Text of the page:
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Oil prices crash lower after Middle East tensions ease

James Mickleboro
Share price plummet

An easing of tensions between the U.S. and Iran looks set to weigh on Australian energy shares on Thursday.

This could mean the likes of Beach Energy Ltd (ASX: BPT), Oil Search Limited (ASX: OSH), Santos Ltd (ASX: STO) and Woodside Petroleum Limited (ASX: WPL) give back the gains they made on Wednesday and more.

What happened?

On Wednesday oil prices zoomed higher after Iran retaliated to the U.S. killing of Gen. Qasem Soleimani by firing a barrage of missiles at American targets in Iraq.

This sparked fears of a widening conflict in the Middle East, with the potential to disrupt regional crude supplies. However, comments by President Trump overnight have eased concerns and put pressure on oil prices.

According to CNBC, President Trump said that Iran “appears to be standing down” following its attack. And while Trump will “immediately impose additional punishing economic sanctions on the Iranian regime,” this is far more lenient than traders were expecting.

The U.S. President also suggested that the White House is open to negotiations with Iran.

“We must all work together toward making a deal with Iran that makes the world a safer and more peaceful place,” Trump added.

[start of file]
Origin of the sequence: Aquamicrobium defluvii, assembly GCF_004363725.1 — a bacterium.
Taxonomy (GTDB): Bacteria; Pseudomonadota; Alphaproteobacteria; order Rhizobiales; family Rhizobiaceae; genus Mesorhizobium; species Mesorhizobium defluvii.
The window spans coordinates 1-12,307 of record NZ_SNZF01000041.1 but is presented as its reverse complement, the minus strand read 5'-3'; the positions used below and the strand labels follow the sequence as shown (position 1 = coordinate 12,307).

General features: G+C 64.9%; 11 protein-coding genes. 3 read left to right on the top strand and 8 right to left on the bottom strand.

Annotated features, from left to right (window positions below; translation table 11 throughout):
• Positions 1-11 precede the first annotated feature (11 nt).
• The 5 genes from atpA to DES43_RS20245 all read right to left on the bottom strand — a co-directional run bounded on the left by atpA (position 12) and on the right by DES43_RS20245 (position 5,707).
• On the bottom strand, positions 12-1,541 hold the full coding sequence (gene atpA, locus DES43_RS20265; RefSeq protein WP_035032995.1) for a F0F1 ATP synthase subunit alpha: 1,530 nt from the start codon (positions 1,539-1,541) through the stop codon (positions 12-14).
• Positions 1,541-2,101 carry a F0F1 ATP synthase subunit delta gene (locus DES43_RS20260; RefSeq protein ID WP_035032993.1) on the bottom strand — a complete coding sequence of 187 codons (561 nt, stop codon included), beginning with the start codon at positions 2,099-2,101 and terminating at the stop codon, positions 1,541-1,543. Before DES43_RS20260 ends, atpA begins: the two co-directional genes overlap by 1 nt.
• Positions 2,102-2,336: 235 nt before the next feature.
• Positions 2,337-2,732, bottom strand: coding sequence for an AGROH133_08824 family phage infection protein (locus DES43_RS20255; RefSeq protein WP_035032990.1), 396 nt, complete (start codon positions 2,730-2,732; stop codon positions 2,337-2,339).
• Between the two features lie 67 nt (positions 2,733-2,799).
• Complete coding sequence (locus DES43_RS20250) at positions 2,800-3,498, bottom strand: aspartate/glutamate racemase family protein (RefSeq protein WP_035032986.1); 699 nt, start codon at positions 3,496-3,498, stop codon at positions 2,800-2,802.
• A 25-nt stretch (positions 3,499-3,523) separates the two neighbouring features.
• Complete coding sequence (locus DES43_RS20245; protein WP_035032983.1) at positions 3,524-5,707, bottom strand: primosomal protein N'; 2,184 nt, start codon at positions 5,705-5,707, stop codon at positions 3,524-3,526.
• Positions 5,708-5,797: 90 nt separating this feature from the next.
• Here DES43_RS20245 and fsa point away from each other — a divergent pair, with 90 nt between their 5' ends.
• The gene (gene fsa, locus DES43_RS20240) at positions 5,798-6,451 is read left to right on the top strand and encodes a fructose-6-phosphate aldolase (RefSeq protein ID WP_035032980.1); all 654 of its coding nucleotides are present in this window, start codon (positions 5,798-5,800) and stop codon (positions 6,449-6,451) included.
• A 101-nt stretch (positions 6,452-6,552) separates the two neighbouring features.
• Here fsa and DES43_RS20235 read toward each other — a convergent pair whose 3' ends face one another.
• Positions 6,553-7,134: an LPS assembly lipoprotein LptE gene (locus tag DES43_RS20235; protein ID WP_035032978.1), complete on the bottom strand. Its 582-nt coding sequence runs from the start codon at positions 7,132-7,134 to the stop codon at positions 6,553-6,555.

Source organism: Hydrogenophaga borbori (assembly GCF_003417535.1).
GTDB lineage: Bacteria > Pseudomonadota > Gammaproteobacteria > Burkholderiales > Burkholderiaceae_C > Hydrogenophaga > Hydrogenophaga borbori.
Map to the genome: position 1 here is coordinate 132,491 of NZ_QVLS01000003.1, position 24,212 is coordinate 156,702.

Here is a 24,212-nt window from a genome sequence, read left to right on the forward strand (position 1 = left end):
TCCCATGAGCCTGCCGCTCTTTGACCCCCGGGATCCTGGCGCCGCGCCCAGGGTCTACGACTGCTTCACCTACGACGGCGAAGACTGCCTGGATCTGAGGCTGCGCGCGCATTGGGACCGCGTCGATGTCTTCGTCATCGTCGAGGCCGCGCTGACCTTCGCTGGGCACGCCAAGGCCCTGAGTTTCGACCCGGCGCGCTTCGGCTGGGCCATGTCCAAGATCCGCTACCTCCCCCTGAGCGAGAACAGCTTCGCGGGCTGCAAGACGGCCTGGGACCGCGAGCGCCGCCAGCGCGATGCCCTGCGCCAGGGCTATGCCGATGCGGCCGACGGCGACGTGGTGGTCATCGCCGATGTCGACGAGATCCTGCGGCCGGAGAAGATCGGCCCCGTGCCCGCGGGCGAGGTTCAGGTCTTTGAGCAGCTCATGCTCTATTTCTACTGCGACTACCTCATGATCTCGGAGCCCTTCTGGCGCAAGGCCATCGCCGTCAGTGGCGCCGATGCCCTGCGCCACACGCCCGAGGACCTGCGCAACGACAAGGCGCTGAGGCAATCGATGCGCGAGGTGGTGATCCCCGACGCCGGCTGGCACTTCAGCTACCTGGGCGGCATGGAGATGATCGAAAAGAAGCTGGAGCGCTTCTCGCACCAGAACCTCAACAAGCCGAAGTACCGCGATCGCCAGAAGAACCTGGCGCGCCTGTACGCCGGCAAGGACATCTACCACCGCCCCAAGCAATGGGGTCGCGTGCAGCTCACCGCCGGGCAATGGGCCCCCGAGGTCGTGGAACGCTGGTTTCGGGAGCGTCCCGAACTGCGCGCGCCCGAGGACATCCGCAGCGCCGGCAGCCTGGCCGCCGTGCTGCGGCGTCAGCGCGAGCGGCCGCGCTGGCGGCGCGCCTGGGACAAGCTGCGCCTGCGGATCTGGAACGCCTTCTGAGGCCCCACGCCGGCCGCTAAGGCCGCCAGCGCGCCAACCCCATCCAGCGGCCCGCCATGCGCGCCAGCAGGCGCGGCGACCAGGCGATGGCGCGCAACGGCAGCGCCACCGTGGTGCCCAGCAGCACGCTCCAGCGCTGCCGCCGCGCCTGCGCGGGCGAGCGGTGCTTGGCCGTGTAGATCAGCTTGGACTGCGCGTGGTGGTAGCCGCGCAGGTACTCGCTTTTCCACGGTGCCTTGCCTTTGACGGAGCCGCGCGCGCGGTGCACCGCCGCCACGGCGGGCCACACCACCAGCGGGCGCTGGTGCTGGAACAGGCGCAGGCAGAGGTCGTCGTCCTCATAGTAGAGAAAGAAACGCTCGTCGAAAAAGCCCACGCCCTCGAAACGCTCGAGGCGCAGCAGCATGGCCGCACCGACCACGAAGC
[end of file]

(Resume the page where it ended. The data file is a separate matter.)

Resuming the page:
The reaction.

The share market reacted by rotating back into risk assets, sending the S&P 500 index up to a record high.

This came at the expense of the gold price and miners of the precious metal. Which could be bad news for the likes of Resolute Mining Limited (ASX: RSG) and St Barbara Ltd (ASX: SBM) today.

But the worst impacted shares are likely to be Oil Search and the rest of the energy producers after oil prices fell heavily.

According to Bloomberg, overnight the WTI crude oil price fell 5.1% to US$59.53 a barrel and the Brent crude oil price dropped 4.4% to US$65.30 a barrel.

Conversely, this news will no doubt come as a relief to shareholders of Qantas Airways Limited (ASX: QAN). Its shares have come under pressure this week amid concerns that rising oil prices could lead to higher fuel costs in the future.

The post Oil prices crash lower after Middle East tensions ease appeared first on Motley Fool Australia.

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Motley Fool contributor James Mickleboro has no position in any of the stocks mentioned. The Motley Fool Australia has no position in any of the stocks mentioned. We Fools may not all hold the same opinions, but we all believe that considering a diverse range of insights makes us better investors. The Motley Fool has a disclosure policy. This article contains general investment advice only (under AFSL 400691). Authorised by Scott Phillips.

The Motley Fool's purpose is to help the world invest, better. Click here now for your free subscription to Take Stock, The Motley Fool's free investing newsletter. Packed with stock ideas and investing advice, it is essential reading for anyone looking to build and grow their wealth in the years ahead. This article contains general investment advice only (under AFSL 400691). Authorised by Bruce Jackson. 2020